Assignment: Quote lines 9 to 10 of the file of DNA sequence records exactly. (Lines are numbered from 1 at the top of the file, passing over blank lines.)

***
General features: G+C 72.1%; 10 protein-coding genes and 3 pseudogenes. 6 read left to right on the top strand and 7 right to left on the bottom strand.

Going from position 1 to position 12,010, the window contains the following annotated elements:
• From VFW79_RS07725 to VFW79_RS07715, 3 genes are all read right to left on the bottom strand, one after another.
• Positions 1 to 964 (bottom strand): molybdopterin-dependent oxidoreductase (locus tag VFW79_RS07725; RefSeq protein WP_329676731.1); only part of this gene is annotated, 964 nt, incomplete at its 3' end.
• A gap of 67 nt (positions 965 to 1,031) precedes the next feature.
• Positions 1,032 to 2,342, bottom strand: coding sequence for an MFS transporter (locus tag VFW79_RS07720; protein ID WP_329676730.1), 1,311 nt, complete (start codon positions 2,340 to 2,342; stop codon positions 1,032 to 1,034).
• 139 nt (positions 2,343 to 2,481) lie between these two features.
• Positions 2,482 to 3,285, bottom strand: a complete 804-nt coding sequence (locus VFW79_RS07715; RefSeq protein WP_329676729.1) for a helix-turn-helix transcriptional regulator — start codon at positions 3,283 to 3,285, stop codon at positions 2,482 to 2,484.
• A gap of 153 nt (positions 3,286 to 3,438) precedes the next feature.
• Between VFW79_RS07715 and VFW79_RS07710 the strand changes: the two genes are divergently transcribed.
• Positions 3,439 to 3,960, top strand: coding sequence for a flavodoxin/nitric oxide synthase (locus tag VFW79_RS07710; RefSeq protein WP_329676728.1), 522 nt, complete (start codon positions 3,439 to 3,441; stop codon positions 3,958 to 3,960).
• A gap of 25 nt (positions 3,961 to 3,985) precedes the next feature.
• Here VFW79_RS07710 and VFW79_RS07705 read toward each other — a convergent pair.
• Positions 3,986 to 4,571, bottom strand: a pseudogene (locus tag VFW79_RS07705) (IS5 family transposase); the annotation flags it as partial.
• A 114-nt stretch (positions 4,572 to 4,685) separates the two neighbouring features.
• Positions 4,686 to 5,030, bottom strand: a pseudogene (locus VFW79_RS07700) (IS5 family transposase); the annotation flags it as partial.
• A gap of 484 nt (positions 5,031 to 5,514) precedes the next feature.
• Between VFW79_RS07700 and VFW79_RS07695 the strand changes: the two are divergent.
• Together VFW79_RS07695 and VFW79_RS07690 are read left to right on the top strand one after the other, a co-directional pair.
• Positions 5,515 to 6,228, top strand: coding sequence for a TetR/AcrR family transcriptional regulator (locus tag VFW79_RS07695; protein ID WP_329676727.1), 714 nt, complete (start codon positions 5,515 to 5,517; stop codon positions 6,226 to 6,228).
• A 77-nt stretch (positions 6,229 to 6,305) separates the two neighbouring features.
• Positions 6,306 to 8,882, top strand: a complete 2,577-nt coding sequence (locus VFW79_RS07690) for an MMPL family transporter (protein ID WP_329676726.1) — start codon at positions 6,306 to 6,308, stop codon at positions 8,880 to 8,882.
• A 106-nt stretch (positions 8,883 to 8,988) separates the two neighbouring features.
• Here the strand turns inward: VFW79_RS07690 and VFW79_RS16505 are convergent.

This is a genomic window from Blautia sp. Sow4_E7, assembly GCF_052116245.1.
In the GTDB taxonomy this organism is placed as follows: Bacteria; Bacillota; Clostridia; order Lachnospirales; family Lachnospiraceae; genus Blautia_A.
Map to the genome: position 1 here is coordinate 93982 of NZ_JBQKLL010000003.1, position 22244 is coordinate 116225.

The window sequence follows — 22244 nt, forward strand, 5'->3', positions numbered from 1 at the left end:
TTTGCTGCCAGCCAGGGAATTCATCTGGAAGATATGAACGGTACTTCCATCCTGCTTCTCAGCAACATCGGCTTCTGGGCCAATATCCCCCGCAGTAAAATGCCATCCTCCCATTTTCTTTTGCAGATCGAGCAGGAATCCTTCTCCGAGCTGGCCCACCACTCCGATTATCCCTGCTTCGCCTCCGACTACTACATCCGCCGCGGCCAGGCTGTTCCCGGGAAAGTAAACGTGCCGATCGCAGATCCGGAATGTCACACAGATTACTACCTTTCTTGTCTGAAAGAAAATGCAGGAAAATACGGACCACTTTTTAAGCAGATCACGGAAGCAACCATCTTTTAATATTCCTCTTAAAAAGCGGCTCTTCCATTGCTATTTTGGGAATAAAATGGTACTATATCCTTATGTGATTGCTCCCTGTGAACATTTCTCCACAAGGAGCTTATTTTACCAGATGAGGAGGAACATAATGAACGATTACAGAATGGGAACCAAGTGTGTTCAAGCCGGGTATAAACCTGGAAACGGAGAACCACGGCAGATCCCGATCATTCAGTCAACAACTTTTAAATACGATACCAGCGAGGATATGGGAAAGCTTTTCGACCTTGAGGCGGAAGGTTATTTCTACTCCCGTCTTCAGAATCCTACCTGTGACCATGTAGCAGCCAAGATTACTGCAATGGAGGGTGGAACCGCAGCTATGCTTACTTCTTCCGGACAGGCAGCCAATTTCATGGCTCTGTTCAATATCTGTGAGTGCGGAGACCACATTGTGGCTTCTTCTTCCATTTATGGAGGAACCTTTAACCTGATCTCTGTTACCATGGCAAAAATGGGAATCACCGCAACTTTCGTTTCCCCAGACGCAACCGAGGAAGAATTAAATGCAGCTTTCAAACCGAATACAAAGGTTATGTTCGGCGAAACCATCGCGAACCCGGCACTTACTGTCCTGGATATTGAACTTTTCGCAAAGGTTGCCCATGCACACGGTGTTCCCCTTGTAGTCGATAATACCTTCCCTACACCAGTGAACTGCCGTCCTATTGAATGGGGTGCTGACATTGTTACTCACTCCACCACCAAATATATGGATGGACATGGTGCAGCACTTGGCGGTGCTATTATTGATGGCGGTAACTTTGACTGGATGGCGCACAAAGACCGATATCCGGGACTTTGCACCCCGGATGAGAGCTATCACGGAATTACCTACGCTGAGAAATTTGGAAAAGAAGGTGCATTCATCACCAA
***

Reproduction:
• A gap of 153 nt (positions 3,286 to 3,438) precedes the next feature.
• Between VFW79_RS07715 and VFW79_RS07710 the strand changes: the two genes are divergently transcribed.